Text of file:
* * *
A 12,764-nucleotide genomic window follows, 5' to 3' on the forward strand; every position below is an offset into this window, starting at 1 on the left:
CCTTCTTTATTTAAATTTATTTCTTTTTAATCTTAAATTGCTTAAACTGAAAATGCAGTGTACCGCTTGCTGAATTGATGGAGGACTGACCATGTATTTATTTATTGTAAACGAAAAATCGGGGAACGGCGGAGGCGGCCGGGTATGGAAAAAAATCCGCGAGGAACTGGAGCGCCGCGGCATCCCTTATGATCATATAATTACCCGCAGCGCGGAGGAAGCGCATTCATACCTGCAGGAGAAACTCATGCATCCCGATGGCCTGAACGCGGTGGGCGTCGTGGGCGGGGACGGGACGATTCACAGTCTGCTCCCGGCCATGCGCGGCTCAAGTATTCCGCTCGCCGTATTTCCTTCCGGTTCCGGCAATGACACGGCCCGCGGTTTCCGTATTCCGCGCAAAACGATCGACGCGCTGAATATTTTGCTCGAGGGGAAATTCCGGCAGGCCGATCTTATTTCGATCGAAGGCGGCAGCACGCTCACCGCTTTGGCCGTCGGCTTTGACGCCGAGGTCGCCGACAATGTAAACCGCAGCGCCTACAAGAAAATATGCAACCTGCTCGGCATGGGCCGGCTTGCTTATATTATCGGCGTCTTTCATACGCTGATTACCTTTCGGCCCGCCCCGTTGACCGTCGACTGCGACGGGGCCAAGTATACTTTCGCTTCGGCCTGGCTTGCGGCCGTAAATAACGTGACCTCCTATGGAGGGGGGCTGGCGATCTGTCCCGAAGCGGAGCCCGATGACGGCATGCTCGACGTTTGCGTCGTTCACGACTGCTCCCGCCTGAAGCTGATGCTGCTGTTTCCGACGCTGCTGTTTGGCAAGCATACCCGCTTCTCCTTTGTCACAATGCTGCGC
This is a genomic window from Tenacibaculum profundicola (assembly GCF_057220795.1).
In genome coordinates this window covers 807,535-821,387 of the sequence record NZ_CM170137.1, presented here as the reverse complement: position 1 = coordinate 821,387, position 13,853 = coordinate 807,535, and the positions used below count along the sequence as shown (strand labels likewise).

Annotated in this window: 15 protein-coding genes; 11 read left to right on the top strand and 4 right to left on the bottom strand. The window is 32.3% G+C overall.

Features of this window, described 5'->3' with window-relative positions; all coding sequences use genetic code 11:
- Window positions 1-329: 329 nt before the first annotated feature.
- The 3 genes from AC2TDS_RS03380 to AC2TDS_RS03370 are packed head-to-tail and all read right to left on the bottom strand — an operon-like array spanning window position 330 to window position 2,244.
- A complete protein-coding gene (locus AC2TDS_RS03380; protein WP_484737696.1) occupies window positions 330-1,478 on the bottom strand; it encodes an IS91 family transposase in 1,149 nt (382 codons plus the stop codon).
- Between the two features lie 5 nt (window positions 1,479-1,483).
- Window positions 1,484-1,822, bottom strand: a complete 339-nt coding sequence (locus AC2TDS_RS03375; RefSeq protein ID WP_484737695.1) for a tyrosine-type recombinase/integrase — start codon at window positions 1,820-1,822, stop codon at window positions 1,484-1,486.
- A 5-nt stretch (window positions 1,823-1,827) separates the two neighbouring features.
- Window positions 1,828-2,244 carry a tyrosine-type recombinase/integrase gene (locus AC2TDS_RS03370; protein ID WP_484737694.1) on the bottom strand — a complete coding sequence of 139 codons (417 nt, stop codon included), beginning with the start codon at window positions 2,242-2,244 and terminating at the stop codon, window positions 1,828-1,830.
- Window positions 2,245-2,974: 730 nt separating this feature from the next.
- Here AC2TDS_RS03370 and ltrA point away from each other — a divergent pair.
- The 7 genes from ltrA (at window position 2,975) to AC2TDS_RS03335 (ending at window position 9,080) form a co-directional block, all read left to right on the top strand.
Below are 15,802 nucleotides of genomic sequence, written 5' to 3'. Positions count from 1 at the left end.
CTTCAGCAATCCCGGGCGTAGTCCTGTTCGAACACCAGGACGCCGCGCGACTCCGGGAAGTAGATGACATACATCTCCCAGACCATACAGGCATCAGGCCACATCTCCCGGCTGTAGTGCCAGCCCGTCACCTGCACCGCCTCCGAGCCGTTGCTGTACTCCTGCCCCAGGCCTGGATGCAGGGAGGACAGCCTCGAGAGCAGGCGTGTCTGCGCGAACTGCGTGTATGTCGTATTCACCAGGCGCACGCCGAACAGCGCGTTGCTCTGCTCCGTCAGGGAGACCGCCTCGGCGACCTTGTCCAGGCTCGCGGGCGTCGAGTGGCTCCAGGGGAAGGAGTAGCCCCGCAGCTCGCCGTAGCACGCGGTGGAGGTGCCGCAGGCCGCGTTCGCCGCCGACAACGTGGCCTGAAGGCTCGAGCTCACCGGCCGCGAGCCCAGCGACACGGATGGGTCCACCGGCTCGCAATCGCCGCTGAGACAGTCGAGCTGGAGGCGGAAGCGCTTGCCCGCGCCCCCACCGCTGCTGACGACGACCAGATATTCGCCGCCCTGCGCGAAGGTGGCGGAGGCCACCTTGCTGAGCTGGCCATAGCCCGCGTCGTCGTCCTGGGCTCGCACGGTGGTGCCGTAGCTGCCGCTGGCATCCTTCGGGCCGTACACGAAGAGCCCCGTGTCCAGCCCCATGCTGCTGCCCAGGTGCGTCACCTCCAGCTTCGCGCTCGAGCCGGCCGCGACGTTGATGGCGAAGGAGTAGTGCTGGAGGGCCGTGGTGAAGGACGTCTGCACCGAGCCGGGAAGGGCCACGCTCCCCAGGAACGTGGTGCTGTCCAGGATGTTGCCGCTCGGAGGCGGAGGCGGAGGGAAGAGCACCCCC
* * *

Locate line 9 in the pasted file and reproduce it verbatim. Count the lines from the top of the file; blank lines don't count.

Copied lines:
- A complete protein-coding gene (locus AC2TDS_RS03380; protein WP_484737696.1) occupies window positions 330-1,478 on the bottom strand; it encodes an IS91 family transposase in 1,149 nt (382 codons plus the stop codon).